This film takes a trip back through time to the decade of debauchery and decadence. Real home videos shot backstage, on the tour bus, in the recording studio, and in hotel rooms with one of the 80's top platinum selling bands and most notorious bad boys. Never before seen footage from the milestones in Frankie's long career in music and his personal life now. Funny, and deeply personal and poignant exploration of Frankie's long time friendship with his band mate Kevin DuBrow. The loss of his close friend and his career as he knew it, and his life after Kevin. Follow his journey at his current moment of truth. As he goes through the ups and downs of having to fill the void left by his singer and friend Kevin DuBrow and continue on with Quiet Riot.
Watch the trailer here: quietriotmovie.com
Duff McKagan's Loaded has just returned from a European tour and is about to go into production for their upcoming feature film "The Taking". Seattle filmmaker and documentarian Jamie Burton Chamberlin is behind the project, which will be a series of "vignettes" that explores the lyrical content of Loaded's recently released studio album.
In a November 2010 interview with West Seattle Herald, Chamberlin said that the film "will be a contemporary version of, say, (The Beatles' 'Hard Day's Night') meets (Led Zeppelin's) 'The Song Remains the Same', with aspects of documentary, music video, and live performance, all interconnected by an underlying motivation. The album will serve as the soundtrack." He added, "Everything will be shot in Seattle and the Northwest. We hope to use locations in West Seattle and other familiar settings to create these vignettes that develop organically within them."
Chamberlin told the West Seattle Herald that McKagan may push to have the piece released in the film festival circuit to offer exposure to a wider audience beyond his music fans."Not a lot of artists out there are interested in going to this extreme of having their music interpreted in film," said Chamberlin. "This project wouldn't be happening without Duff's vision, and the support of people like Rick Canny at Sanctuary management, Loaded's manager. Duff is a super guy, one of the nicest guys you could meet. He has shown a strong commitment to getting this project off the ground. He's got a great business sensibility and is totally creative, qualities that draw me to him as an artist. He's just a classy cat."
In addition to the film, fans can also look forward to a few stateside dates, including a stop at Rock On The Range Canada in Winnipeg on August 20, KISW Pain In The Grass in Auburn, Washington on August 27, and PDX Rock Festival in Hillsboro, Oregon on August 28. More U.S. dates will be announced soon.
U2 News: Documentary to premiere at Toronto film Festival, “Late Show With David Letterman” performance/clips, and the band will sell “the Claw”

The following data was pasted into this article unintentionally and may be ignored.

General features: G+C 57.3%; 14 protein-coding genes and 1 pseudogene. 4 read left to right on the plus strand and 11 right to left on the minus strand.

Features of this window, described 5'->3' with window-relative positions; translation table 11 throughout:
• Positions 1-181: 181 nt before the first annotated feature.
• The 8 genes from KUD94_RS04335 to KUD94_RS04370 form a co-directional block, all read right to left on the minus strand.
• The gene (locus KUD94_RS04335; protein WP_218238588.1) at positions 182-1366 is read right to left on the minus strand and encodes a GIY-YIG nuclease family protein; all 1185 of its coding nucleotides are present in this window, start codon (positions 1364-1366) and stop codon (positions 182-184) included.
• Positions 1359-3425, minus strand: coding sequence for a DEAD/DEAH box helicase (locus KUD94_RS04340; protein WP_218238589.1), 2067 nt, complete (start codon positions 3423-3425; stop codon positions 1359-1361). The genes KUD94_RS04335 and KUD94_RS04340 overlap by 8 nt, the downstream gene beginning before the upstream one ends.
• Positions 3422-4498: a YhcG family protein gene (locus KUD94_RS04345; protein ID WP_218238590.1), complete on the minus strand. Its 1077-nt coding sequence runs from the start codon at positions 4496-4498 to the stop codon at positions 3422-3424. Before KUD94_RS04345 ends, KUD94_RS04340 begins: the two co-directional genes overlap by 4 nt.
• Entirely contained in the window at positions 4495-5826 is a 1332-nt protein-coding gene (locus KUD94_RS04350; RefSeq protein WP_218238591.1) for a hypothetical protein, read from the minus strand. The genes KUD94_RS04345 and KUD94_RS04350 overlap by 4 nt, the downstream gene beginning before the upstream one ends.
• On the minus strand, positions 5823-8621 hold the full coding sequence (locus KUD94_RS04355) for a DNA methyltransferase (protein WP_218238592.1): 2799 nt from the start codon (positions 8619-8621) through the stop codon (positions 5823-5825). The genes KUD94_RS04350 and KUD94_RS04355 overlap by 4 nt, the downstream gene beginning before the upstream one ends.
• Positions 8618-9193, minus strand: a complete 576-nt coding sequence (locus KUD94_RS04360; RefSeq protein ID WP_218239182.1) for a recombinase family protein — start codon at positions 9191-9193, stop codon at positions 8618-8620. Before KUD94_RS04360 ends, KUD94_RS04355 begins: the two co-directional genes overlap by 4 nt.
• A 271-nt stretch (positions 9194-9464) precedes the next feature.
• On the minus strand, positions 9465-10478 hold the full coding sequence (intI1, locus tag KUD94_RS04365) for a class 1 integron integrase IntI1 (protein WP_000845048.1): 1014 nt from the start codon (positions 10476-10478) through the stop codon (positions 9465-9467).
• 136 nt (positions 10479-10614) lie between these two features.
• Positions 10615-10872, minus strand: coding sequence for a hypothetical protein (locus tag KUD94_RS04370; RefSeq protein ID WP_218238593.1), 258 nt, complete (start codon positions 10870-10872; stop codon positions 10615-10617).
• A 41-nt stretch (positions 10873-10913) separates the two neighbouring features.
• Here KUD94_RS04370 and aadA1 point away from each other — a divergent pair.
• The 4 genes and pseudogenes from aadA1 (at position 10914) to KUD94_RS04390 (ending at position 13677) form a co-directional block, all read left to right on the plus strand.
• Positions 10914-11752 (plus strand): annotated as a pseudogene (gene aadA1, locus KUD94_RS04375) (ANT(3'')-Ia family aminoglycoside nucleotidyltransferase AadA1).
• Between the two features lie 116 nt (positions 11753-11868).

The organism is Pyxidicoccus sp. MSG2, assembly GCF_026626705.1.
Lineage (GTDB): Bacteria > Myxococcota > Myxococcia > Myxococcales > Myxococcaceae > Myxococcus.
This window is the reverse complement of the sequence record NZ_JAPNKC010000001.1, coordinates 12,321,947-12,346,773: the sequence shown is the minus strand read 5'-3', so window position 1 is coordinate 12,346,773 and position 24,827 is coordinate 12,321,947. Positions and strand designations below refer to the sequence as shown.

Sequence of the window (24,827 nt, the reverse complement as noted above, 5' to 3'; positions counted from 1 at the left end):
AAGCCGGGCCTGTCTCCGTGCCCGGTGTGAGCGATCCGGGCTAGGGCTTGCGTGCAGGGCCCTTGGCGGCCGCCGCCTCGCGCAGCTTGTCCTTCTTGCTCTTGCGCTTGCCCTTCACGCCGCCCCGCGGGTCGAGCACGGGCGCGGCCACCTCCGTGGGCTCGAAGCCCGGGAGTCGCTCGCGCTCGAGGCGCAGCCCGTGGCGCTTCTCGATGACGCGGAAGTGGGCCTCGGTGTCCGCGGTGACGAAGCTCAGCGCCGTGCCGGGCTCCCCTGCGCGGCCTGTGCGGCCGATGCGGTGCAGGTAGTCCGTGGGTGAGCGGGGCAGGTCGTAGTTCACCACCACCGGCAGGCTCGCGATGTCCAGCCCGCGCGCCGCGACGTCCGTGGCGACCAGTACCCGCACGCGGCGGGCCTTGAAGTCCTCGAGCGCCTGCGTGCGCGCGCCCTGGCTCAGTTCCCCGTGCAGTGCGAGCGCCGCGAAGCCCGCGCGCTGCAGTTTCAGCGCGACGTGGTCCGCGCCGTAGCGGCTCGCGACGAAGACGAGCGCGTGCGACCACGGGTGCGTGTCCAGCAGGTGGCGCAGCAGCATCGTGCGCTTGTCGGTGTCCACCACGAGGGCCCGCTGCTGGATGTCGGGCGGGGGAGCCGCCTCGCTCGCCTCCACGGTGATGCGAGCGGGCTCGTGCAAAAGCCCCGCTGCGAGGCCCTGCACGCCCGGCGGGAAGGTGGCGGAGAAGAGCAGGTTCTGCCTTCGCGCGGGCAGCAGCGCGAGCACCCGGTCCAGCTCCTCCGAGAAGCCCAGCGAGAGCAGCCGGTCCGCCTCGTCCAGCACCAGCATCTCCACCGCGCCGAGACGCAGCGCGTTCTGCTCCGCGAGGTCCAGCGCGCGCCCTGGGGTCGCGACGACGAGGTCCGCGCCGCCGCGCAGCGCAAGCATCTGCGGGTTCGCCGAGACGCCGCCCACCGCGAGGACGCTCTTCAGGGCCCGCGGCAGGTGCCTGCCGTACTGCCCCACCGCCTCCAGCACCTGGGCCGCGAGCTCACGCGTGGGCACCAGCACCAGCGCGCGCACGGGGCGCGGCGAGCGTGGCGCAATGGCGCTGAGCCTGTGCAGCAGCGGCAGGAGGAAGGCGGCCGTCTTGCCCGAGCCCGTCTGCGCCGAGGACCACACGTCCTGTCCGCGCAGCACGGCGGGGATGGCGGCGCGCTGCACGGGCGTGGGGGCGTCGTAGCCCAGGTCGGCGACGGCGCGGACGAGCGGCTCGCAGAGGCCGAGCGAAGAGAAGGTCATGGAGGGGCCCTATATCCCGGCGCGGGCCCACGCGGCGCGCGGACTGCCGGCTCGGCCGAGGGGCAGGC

'From the Sky Down', a new documentary about the making of U2's 1991 classic Achtung Baby by filmmaker Davis Guggenheim, is set to premiere with a gala screening at the Toronto International Film Festival on September 8th. Guggenheim, the director of An Inconvenient Truth and Waiting for Superman, compiled the film from archival footage of the band recording the album at Hansa studio in Berlin and brand new interviews.
This new documentary is part of a larger celebration of the 20th anniversary of Achtung Baby. In addition to recent concerts featuring an abundance of material from the era, U2 have plans to release an expanded reissue of the album later this year.
U2 recently announced plans to sell "the claw" – the four-legged structure at the center of the current 360 Tour – as a permanent venue once the tour is complete. The band had three of the steel structures built for the trek and they are in discussions with various promoters about installing each at different spots around the world. "It's certainly our intention to see these things recycled into permanent and usable ventures," U2 tour director Craig Evans told Billboard. "They're something you can put up on a waterfront and become an instant skyline icon." U2 manager Paul McGuinness echoed that sentiment, telling Rolling Stone: "They need to be slightly re-engineered so they’ll have a roof, a rainproof roof covering the stage. We’re actively marketing them at the moment, and I have every hope that they will find new homes as festival stages in three different locations around the world."
Bono and The Edge were guests on The Late Show With David Letterman recently (July 18) and Spiderman even made an appearance. They talked about Bono's humanitarian work in Africa, the band's brief hiatus while the singer was injured last year and their experience writing music for the troubled Spider-Man: Turn Off the Dark musical. Then the two performed a fantastic version of "Stuck In A Moment You Can't Get Out Of". You've got to see it!